South Como boundary change heading to St. Paul City Council

What does it take to change a neighborhood?

Community council members in St. Paul’s Planning Districts 6 and 10 will find out in the coming months if the City Council approves a Jan. 24 recommendation from the city’s Department of Planning and Economic Development (PED) to allow the South Como neighborhood to secede from District 6 and move into District 10.

South Como is the pink area west of Dale Street (the blue line) and south of Como Lake.

If the boundary change is given a green light, the two planning councils will hold public meetings in regard to the changes and begin the tasks of rewriting bylaws and district 10-year plans, adjusting board sizes and budgets, and more.

The PED’s recommendation came just two weeks after hosting a meeting on Jan. 9 at the Como Lakeside Pavilion, where nearly 170 people filled the second floor to discuss moving the 3,537 South Como residents who live on the southern and western borders of Como Regional Park into District 10.

Most of the participants— 123—were South Como residents, many of whom were there to champion the boundary change so they could have a voice closer to home about parking, traffic and other issues that come with living next to Como Regional Park. The meeting included a map-dot exercise where participants were asked to indicate where they lived and their position on the boundary change. Ninety-six percent of the 123 South Como residents who participated were in favor of the change. Of the 16 participants who didn’t live inSouth Como, 10 voted in favor of keeping the districts as they stand.

Initially, both the District 6 and 10 councils took stands against the changes. In a letter to Ward 5 councilmember Amy Brendmoen in November, the Como Community Council, which represents District 10, wrote, “The current boundaries offer a broader and more diverse perspective, allowing residents from across District 10 and District 6 to influence decisions affecting Como Regional Park.” Changing the boundaries would cause District 10 to “become a venue primarily for those concerned by the park. Residents, for whom the park is not a sole issue, will be further marginalized,” the letter said.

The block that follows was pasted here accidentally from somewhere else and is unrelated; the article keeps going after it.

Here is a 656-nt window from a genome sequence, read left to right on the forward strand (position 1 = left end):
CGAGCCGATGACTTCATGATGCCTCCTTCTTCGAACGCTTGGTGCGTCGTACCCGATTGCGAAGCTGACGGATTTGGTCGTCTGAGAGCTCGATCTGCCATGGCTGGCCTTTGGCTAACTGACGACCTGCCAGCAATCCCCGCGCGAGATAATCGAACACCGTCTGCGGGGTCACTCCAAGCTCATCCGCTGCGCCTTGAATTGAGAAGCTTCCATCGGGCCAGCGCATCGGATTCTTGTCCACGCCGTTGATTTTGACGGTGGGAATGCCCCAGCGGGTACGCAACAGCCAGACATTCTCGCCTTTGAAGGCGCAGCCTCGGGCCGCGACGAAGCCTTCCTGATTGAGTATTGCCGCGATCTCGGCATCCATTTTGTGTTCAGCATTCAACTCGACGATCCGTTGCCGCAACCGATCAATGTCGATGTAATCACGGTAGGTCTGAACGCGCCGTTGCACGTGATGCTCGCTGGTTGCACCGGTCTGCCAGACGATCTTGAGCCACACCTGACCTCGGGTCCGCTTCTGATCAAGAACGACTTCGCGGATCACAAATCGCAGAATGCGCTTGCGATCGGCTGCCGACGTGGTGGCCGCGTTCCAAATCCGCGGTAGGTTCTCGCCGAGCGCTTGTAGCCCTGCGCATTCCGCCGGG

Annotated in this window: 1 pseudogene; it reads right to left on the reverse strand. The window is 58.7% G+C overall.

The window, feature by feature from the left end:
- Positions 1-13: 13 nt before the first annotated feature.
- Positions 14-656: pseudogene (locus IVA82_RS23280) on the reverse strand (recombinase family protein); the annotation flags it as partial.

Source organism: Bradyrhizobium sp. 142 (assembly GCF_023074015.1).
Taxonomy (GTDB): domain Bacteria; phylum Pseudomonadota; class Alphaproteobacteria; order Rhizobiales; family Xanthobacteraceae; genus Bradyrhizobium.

Both councils reversed their opinions after the Jan. 9 meeting. District 10 passed a resolution on Jan. 15 expressing its “amenability to the change” but asked that the city give the district until January 2014 to implement the changes.

Brendmoen, who lives in South Como, said she heard many constituents’ concerns on the matter as she campaigned for her council seat in fall 2011. She asked the PED to research the issue when she came into office a year ago. Park issues are not the only concerns of South Como residents. Brendmoen’scampaign literature addressed a 2011 change in the Multiple Listing Service (MLS) used by realtors that moved South Como homes out of “Como” and into the “North End” designation.

District 6 serves both South Como and North End, which extends east to Hwy. 35E.

If the change takes place, District 6, which has a population of about 25,000 and an annual budget of $85,000, will lose 3,500 residents and $3,800 in funding.

District 10, with a population of about 11,000 and an annual budget of $55,000, will gain residents but no funding because its population will not increase above the city’s minimum funding threshold.

At the Jan. 15 Como Community Council meeting, members expressed frustration at how the issue was handled. Ted Blank, council treasurer, said he was concerned about the “disregard to community councils.” One of Brendmoen’s staff members at the Jan. 9 meeting said the City Council would ultimately make the decision about the change, but Blank explained that boundary changes can’t happen without bylaw changes that would have to be submitted to the IRS and a series of public meetings hosted by the community councils. The city’s 17 district councils are independent nonprofit tax-exempt 501-c-3 organizations that receive funding from the city as well as from other sources such as private donations and foundation and corporate grants.

The process has been “clunky and painful at times,” Brendmoen conceded.
However, “there is no established route,” to changing district boundaries in the city, she said. The PED’s recommendation confirmed that there is no formal process for these changes and recommended a moratorium until city staff can develop a “process template.”
The PED also recommended that should the City Council approve the recommendation that the effective date be Jan. 1, 2014.

At press time, it was not clear when the recommendation would go before the City Council.

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